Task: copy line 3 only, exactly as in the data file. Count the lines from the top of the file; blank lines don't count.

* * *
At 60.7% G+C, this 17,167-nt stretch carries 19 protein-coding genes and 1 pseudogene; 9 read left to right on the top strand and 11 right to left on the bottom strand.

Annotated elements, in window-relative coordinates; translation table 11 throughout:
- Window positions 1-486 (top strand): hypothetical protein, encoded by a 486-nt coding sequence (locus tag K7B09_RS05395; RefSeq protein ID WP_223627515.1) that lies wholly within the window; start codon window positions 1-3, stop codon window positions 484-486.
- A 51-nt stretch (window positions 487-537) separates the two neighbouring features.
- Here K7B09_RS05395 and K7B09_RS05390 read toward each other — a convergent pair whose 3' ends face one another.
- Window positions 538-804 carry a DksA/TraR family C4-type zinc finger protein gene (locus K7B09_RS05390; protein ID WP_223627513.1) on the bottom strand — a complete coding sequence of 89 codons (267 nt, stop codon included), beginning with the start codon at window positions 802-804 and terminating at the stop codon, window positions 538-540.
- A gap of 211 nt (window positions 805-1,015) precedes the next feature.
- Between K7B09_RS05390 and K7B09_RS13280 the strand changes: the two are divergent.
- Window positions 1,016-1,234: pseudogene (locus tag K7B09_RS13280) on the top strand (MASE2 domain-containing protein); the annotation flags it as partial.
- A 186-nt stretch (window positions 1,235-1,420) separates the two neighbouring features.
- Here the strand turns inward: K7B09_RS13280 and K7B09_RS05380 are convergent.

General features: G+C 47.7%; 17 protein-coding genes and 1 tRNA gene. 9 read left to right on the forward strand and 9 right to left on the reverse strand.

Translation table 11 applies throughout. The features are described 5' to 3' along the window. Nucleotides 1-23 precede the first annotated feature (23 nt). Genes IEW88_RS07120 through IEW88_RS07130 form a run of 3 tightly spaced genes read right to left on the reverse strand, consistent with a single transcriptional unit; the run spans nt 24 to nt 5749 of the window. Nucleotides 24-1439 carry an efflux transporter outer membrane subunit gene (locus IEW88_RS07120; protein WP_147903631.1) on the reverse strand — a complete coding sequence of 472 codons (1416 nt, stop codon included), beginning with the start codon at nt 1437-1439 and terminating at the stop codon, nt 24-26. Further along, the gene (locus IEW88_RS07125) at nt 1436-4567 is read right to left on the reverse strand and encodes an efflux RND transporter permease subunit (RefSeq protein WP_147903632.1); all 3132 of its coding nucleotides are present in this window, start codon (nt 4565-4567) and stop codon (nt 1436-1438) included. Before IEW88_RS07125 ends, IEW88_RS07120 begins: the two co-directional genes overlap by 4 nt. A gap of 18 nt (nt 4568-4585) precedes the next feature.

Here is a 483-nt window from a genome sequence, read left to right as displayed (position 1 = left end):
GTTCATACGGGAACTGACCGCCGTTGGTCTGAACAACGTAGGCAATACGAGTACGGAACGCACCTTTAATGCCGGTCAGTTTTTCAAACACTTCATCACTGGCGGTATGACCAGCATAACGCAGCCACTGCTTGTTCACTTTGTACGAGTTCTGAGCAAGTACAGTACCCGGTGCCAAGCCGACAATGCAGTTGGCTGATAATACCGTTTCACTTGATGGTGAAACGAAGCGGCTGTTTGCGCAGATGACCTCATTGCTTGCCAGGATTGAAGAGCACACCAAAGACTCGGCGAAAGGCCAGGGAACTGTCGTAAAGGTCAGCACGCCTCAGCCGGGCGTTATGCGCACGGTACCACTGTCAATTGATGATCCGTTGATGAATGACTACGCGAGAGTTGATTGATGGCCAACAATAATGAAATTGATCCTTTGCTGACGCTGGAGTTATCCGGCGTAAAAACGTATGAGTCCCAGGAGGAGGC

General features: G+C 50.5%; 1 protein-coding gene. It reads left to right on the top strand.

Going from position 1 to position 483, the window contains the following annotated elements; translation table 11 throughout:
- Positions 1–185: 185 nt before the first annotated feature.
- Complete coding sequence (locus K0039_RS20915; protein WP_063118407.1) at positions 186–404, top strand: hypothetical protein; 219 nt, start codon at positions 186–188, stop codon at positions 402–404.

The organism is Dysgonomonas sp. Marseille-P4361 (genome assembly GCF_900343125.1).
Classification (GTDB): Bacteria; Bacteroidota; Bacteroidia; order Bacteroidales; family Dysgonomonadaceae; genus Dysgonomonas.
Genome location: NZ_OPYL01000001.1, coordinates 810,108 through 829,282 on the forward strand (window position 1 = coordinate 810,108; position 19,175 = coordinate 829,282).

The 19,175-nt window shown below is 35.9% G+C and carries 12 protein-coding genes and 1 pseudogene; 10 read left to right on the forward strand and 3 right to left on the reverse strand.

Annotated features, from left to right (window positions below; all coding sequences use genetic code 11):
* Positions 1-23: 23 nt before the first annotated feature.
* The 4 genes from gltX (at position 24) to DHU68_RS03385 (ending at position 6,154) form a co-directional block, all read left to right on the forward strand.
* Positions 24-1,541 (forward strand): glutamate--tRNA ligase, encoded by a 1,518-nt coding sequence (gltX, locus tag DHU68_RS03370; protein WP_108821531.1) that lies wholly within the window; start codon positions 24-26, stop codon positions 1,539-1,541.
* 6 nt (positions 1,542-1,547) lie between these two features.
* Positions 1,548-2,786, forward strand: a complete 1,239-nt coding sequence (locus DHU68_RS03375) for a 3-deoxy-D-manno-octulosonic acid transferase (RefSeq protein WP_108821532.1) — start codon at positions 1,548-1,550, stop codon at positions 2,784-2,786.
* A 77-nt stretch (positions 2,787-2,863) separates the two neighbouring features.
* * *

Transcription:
- Window positions 1-486 (top strand): hypothetical protein, encoded by a 486-nt coding sequence (locus tag K7B09_RS05395; RefSeq protein ID WP_223627515.1) that lies wholly within the window; start codon window positions 1-3, stop codon window positions 484-486.